“This kind of populism with its undercurrent of implicit violence may go down a treat with the politically unsophisticated, but he could never become president. This country is too wedded to its inclusive, democratic traditions to tolerate a racist, sexist, bigot who spews hatred and bile.”
That’s the US intelligentsia talking about one Donald J Trump, of course. Well, it might have been. But, actually, no.
Those naively optimistic predictions are a distillation of the current political wisdom of SA’s commentariat about one Julius S Malema. It’s just a reminder that it’s not only the US that is vulnerable to an ugly, pseudo-fascist populism.
Sometimes nations experience a definitive paroxysm of angry frustration about an underclass’ socio-economic disadvantage that drowns out rational discourse. A hunger for change that swamps compassion and sense.
No one could have argued more eloquently against the dangers of electing as president a maverick, a reality-star demagogue with a predilection for scapegoating minorities, than did Barack Obama.
The first black president, a man elected twice on his ability to appeal to the loftiest, most generous aspects of the American psyche, warned that Trump embodied the nation’s basest instincts and that to elect him would be rued by the next generation. He was completely ignored.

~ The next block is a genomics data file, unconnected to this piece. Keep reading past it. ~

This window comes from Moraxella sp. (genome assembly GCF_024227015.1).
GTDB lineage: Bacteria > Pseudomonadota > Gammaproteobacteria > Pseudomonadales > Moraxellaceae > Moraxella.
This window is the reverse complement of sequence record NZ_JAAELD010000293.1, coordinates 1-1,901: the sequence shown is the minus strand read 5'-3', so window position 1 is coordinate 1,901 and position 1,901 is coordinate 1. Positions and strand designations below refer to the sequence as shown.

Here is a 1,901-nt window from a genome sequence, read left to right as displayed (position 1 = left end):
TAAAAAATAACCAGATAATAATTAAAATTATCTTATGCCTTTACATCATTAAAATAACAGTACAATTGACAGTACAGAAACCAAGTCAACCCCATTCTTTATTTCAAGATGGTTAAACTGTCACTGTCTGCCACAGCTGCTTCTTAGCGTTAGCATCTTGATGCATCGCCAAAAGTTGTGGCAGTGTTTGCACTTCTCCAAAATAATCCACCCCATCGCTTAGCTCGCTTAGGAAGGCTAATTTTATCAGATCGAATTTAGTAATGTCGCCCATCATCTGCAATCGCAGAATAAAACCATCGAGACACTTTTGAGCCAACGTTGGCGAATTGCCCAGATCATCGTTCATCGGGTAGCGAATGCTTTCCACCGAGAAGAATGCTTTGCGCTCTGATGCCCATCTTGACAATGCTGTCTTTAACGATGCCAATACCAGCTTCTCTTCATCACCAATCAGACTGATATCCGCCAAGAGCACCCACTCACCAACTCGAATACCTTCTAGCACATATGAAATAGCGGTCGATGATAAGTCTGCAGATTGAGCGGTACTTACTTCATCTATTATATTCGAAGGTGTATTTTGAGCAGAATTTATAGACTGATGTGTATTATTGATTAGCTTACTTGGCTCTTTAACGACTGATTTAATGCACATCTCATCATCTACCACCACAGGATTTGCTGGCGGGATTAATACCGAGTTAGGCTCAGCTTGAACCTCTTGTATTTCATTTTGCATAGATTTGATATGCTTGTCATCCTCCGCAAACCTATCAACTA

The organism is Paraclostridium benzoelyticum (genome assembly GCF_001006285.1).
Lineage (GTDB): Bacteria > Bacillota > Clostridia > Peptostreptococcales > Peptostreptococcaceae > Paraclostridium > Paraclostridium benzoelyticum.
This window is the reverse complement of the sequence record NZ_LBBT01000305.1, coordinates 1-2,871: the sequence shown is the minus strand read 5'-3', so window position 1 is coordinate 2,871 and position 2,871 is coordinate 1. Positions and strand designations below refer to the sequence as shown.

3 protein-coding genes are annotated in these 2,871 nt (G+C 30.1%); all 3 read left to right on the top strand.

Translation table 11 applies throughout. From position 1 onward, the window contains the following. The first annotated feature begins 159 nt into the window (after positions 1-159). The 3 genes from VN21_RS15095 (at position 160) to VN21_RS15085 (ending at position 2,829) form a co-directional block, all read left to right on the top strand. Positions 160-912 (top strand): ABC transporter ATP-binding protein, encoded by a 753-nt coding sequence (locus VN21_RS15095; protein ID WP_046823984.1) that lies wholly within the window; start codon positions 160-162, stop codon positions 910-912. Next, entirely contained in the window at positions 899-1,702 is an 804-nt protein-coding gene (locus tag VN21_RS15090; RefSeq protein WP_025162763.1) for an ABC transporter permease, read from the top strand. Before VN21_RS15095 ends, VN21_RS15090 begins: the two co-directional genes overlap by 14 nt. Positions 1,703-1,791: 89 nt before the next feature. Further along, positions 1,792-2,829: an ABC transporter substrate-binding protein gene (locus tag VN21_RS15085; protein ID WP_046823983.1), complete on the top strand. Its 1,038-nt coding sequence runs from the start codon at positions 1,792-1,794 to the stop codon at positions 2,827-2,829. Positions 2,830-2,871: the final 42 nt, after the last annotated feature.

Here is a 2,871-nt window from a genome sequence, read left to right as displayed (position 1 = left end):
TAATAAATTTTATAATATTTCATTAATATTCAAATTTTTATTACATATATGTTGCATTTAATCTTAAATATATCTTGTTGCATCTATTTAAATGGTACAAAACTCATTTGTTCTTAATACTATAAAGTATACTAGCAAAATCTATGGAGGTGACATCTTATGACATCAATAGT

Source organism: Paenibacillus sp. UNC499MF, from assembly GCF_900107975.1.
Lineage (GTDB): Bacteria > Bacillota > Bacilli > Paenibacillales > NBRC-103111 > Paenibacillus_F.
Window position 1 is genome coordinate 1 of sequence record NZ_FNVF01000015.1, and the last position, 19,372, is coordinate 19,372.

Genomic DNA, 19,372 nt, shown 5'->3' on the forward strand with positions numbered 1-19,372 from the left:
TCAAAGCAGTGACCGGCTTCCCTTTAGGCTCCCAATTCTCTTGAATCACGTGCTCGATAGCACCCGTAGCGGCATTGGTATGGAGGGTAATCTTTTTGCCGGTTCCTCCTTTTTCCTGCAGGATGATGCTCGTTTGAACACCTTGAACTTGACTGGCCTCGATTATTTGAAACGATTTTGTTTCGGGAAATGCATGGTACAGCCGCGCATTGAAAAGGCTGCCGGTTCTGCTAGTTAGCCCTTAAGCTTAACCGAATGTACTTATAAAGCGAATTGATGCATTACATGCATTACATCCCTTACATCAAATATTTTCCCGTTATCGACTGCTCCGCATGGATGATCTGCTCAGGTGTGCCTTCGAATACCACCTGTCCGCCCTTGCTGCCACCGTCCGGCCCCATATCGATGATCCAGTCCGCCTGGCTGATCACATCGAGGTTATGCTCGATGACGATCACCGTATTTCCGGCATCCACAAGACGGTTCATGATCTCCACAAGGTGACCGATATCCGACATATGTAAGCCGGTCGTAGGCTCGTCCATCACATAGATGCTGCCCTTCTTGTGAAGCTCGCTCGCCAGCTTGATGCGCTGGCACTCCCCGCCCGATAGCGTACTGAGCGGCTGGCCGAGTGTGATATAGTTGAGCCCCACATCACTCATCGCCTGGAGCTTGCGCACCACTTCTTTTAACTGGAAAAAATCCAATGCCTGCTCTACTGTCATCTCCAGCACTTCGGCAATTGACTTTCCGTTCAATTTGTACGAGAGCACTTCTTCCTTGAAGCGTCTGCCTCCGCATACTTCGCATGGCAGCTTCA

Hillary Clinton, the woman who was supposed to be a shoo-in as the first female president of the US, was handed a crushing defeat. In the same way that the election of a fire-breathing populist would be a disaster for SA, the election of the crowd-pleasing, tub-thumping Trump is potentially disastrous for the US – and the world.
But the hysterical reaction is overdone. The difference between SA and the US is that we are a fledgling democracy, with a history of hate and conflict. Disorder and chaos are endemic to our politics.
The US, however, is a democracy that has weathered many crises. It is a system stacked with checks and balances. And contrary to the assertion of the surely soon-to-be-ex French ambassador to Washington in a tweet – since deleted – that the “world is collapsing before our eyes”, the world is a robust place.
Just as Britain, contrary to the doomsayers, will survive Brexit without imploding, the US under Trump will not only survive but will explore options previously inconceivable.
There is, in foreign policy, the endearing bromance between Trump and President Vladimir Putin. Clinton had mooted a militant containment of the nationalistically resurgent and expansionist Russia.
Trump, who holds the EU in low regard, sees a potential ally. But what certainly has changed is that the establishment elites who have scripted Western politics for scores of years are being displaced, one after the other.
The era of cosy deals made between privileged private-school chums is reaching an end. Or maybe not. Trump’s ghostwritten autobiography is, after all, called The Art of the Deal.
Trump might transmogrify into a puppet of the Washington elite that he ostensibly despises. The sushi-slurping, Breitling-brandishing Malema would understand perfectly.